Anyone who doubts the value of bobbies on the beat in these days of major police cuts should consider the case of Michael Downes in Blackpool in the 1970s and 80s.
Two years after the cruel murder of 64-year-old widow Catherine Weaver in 1978, another woman, Hilda Keefe, 64, spotted an intruder at the Blackpool home she shared with her 87-year-old mother.
Hilda yelled for help and the intruder fled – leaving behind some washing-line pieces. A local PC called Dave Milner recalled that lengths of washing line were used to secure Catherine Weaver. He took an interest in the case and called on Hilda and her mother regularly.
On one visit Hilda said it was a shame that the man had never been caught. After all, he had been wearing such a distinctive green jacket. She had even seen him herself when was out and about.
It was fascinating to chat with Portobello Radio host Aidan McManus last night. He’s a walking encyclopaedia of rock music, local history and unsolved crimes.
He is also a guide for the highly rated FlipsideLondon Tours, which explore London as home to David Bowie, Joe Strummer and the Clash, the punk scene and gangsters. His enthusiasm for music and local history is absolutely infectious.
The 1960s Nude Murders case, which occurred on his Notting Hill manor, is one of his interests. Which was why he got me on his show to talk about the case and how London has changed – check out the broadcast here.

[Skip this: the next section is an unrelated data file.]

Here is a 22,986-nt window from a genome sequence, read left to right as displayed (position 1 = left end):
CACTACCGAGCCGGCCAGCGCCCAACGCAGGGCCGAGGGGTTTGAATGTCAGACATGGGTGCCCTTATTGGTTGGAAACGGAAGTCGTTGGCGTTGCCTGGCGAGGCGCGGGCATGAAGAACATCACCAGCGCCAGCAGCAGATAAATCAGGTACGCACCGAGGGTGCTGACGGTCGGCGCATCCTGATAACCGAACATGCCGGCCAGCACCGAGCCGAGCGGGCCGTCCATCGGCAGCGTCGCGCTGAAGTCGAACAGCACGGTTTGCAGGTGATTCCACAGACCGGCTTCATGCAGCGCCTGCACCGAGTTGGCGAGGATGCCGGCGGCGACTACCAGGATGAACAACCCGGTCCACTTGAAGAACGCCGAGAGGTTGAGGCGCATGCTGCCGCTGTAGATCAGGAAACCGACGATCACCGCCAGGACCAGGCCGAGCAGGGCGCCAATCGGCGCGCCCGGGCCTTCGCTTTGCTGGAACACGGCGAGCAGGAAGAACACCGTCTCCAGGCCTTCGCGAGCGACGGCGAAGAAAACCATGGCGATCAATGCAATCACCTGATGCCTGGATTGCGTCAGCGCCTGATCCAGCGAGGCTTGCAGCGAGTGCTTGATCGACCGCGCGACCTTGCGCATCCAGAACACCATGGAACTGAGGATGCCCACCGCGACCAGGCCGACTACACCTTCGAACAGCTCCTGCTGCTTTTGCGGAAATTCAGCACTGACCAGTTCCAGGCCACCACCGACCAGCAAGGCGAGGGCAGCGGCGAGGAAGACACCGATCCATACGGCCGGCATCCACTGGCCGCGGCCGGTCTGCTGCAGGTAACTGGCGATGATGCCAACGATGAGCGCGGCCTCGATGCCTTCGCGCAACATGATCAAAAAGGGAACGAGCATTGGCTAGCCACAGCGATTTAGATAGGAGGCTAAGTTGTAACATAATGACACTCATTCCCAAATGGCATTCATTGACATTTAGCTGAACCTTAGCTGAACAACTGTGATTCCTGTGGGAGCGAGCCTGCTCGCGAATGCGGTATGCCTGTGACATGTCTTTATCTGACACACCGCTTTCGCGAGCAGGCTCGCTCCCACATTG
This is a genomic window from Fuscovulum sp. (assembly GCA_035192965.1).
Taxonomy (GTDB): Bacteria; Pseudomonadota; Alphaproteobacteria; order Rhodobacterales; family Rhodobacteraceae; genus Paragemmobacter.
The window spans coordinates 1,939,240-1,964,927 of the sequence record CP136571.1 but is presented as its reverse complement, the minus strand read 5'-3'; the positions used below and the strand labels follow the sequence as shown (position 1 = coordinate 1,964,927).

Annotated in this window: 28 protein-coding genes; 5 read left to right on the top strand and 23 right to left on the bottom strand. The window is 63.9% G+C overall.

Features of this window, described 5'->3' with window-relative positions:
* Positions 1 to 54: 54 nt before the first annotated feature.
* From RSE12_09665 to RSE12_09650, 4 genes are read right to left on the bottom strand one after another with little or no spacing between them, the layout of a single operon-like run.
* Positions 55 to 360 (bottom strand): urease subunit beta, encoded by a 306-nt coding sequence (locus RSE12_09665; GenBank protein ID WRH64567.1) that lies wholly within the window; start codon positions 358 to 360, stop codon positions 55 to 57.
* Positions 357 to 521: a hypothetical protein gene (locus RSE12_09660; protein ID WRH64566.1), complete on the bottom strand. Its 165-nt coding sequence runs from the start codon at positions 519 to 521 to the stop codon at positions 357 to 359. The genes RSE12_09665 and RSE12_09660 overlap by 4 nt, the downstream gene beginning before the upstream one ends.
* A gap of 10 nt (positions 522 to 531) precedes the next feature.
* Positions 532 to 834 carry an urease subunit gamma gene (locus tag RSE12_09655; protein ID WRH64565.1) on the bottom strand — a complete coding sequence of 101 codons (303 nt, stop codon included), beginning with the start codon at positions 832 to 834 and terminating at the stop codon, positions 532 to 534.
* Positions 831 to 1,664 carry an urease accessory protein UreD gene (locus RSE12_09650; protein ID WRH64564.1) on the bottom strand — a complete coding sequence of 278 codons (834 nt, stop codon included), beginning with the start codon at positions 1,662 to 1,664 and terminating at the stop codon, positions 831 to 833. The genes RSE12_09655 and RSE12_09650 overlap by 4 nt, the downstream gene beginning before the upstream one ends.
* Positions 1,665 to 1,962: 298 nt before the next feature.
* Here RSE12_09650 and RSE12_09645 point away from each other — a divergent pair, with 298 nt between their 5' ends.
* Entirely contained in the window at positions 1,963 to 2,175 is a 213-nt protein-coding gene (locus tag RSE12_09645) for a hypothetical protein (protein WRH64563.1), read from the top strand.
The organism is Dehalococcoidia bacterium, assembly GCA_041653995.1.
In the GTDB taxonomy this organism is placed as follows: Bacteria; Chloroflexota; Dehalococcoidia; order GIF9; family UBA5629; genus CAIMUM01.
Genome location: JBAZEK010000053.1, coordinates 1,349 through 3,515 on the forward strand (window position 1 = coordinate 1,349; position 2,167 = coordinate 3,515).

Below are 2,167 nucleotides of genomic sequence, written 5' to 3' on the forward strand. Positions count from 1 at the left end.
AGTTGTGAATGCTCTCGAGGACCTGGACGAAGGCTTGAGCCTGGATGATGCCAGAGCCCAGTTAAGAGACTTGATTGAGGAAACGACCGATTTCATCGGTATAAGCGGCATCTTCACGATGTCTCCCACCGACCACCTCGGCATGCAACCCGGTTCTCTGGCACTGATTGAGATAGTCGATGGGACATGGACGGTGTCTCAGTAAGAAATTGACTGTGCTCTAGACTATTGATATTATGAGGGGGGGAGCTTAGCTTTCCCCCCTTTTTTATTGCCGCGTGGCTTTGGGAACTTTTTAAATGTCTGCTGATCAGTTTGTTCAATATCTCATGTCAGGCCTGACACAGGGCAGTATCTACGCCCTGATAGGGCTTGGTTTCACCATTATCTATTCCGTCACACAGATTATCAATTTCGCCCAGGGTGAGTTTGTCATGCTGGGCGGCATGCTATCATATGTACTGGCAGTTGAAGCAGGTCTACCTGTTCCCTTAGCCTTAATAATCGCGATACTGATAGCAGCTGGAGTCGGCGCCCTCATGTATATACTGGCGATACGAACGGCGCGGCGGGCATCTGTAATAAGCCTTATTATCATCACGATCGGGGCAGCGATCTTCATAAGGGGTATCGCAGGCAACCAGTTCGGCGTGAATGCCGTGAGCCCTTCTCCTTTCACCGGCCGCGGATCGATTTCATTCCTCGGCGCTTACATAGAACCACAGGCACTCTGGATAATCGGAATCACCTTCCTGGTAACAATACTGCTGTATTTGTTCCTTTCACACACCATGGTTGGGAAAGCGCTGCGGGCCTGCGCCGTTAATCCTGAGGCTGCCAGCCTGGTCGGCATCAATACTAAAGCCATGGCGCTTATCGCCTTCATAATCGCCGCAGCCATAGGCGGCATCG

I popped into the Castle on Portobello Road before heading over to meet Aidan. This was formerly the Warwick Castle, which was used a lot by a couple of the killer’s victims at the time, Mary Fleming and Frances Brown.
Prince Buster and The Beatles
In a grim show of gallows humour, no doubt fuelled by a few drinks, several women involved in the sex trade even had a sweepstake in the pub one night on who would be the killer’s next victim.
When researching The Hunt for the 60s’ Ripper I came across a book that really shocked me.
This was Stephen Ward Was Innocent, OK, written by Geoffrey Robertson QC and published in 2013. It is a slim but angry look at the Profumo Scandal.
This was the 1963 hoo-hah in which Secretary of State for War John Profumo was forced to resign for lying about an affair with a young woman – Christine Keeler. His philandering had apparently also jeopardised national security because Keeler knew Soviet naval attache Yevgeny Ivanov.
I’ve heard CBS Reality’s Murder by the Sea is returning in January (Tuesday 7th 10pm).
For those who haven’t seen it, the premise is that the jolly seaside resort is often the setting for unusual and sometimes frightening homicides.
Why should a place we associate with fun, sun and relaxation suffer such crimes? Having been involved as a talking head in all four series so far, I think several factors are important.
There is the transient nature of holiday resorts. Thousands of pleasure-seekers and workers flock in during the season, meaning many let their guard down and mingle with strangers in search of a good time.
Blackpool and Ilfracombe
One episode was about Stephen Akinmurele, 21, who moved to Blackpool to work as a barman. He murdered three people in their senior years, including his former landlady.